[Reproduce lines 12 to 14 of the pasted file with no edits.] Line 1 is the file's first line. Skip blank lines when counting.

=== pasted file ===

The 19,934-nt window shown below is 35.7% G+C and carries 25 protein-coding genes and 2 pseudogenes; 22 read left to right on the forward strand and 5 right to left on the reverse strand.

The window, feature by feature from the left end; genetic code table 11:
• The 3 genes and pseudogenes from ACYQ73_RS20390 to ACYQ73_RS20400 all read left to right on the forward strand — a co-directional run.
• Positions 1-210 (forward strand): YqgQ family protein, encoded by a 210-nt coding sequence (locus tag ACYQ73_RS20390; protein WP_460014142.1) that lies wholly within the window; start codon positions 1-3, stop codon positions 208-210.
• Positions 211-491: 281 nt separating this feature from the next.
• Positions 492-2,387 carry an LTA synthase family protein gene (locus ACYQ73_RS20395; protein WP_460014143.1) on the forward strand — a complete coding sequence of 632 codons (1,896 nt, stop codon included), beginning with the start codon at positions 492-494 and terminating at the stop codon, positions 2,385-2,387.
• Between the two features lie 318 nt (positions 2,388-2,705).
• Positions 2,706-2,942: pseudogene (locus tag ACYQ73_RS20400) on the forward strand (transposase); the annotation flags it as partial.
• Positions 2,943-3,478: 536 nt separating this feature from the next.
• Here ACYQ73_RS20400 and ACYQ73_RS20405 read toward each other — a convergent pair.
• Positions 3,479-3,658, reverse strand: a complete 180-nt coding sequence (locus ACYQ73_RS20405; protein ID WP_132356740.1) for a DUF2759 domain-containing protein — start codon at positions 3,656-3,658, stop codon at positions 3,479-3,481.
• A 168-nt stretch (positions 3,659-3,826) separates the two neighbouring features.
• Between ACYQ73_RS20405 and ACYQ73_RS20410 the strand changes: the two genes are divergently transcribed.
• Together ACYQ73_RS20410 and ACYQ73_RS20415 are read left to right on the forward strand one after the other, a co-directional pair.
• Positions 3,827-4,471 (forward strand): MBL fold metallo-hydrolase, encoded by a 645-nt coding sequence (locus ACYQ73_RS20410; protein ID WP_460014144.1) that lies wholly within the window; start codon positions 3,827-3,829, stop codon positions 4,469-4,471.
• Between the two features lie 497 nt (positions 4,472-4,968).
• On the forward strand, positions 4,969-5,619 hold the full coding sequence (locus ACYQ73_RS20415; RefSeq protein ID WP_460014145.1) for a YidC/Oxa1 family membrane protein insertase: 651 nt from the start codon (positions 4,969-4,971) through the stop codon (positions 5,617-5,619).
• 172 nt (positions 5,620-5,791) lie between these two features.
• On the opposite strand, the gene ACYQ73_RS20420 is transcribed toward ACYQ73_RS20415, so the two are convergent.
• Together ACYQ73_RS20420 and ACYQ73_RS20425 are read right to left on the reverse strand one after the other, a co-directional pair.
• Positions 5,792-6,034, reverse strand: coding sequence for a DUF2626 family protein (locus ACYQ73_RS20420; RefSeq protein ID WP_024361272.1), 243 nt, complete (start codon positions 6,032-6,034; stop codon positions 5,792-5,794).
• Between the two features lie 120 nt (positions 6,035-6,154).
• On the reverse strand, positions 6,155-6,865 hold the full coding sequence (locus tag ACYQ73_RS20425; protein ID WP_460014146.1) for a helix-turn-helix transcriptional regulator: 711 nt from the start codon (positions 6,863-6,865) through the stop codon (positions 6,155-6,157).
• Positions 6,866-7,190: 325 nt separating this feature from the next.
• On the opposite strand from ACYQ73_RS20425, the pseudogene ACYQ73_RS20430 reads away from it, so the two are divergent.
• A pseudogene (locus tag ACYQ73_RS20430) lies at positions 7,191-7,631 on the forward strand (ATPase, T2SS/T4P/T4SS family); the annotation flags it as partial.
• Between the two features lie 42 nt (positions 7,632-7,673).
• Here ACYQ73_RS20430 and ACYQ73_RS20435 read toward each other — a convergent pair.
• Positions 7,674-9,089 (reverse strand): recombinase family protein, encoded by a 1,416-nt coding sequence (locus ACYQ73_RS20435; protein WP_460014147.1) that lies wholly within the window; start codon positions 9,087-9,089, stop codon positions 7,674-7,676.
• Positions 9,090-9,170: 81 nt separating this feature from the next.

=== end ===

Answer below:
• A 168-nt stretch (positions 3,659-3,826) separates the two neighbouring features.
• Between ACYQ73_RS20405 and ACYQ73_RS20410 the strand changes: the two genes are divergently transcribed.
• Together ACYQ73_RS20410 and ACYQ73_RS20415 are read left to right on the forward strand one after the other, a co-directional pair.